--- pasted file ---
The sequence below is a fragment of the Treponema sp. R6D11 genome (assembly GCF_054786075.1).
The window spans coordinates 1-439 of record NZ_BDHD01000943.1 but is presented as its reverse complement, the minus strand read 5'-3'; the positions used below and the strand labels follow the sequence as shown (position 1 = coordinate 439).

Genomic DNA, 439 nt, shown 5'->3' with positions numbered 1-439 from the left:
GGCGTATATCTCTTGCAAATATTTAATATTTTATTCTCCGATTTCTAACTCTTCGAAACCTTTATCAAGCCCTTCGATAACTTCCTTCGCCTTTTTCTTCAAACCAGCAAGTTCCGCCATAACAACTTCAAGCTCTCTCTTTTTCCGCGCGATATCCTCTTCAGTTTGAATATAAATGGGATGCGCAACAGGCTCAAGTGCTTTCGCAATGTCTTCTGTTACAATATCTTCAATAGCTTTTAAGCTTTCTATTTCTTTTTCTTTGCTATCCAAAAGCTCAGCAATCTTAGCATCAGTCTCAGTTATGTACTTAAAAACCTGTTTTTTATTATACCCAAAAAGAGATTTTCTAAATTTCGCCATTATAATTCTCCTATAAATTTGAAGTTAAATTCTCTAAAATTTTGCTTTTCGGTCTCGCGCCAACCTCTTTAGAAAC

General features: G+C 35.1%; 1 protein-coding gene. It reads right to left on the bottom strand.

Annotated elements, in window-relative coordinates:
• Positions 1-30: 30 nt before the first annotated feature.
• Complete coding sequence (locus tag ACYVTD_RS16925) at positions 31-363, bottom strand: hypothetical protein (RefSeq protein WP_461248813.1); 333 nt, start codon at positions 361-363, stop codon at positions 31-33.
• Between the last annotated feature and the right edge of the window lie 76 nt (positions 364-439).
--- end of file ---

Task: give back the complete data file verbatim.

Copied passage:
The sequence below is a fragment of the Treponema sp. R6D11 genome (assembly GCF_054786075.1).
The window spans coordinates 1-439 of record NZ_BDHD01000943.1 but is presented as its reverse complement, the minus strand read 5'-3'; the positions used below and the strand labels follow the sequence as shown (position 1 = coordinate 439).

Genomic DNA, 439 nt, shown 5'->3' with positions numbered 1-439 from the left:
GGCGTATATCTCTTGCAAATATTTAATATTTTATTCTCCGATTTCTAACTCTTCGAAACCTTTATCAAGCCCTTCGATAACTTCCTTCGCCTTTTTCTTCAAACCAGCAAGTTCCGCCATAACAACTTCAAGCTCTCTCTTTTTCCGCGCGATATCCTCTTCAGTTTGAATATAAATGGGATGCGCAACAGGCTCAAGTGCTTTCGCAATGTCTTCTGTTACAATATCTTCAATAGCTTTTAAGCTTTCTATTTCTTTTTCTTTGCTATCCAAAAGCTCAGCAATCTTAGCATCAGTCTCAGTTATGTACTTAAAAACCTGTTTTTTATTATACCCAAAAAGAGATTTTCTAAATTTCGCCATTATAATTCTCCTATAAATTTGAAGTTAAATTCTCTAAAATTTTGCTTTTCGGTCTCGCGCCAACCTCTTTAGAAAC

General features: G+C 35.1%; 1 protein-coding gene. It reads right to left on the bottom strand.

Annotated elements, in window-relative coordinates:
• Positions 1-30: 30 nt before the first annotated feature.
• Complete coding sequence (locus tag ACYVTD_RS16925) at positions 31-363, bottom strand: hypothetical protein (RefSeq protein WP_461248813.1); 333 nt, start codon at positions 361-363, stop codon at positions 31-33.
• Between the last annotated feature and the right edge of the window lie 76 nt (positions 364-439).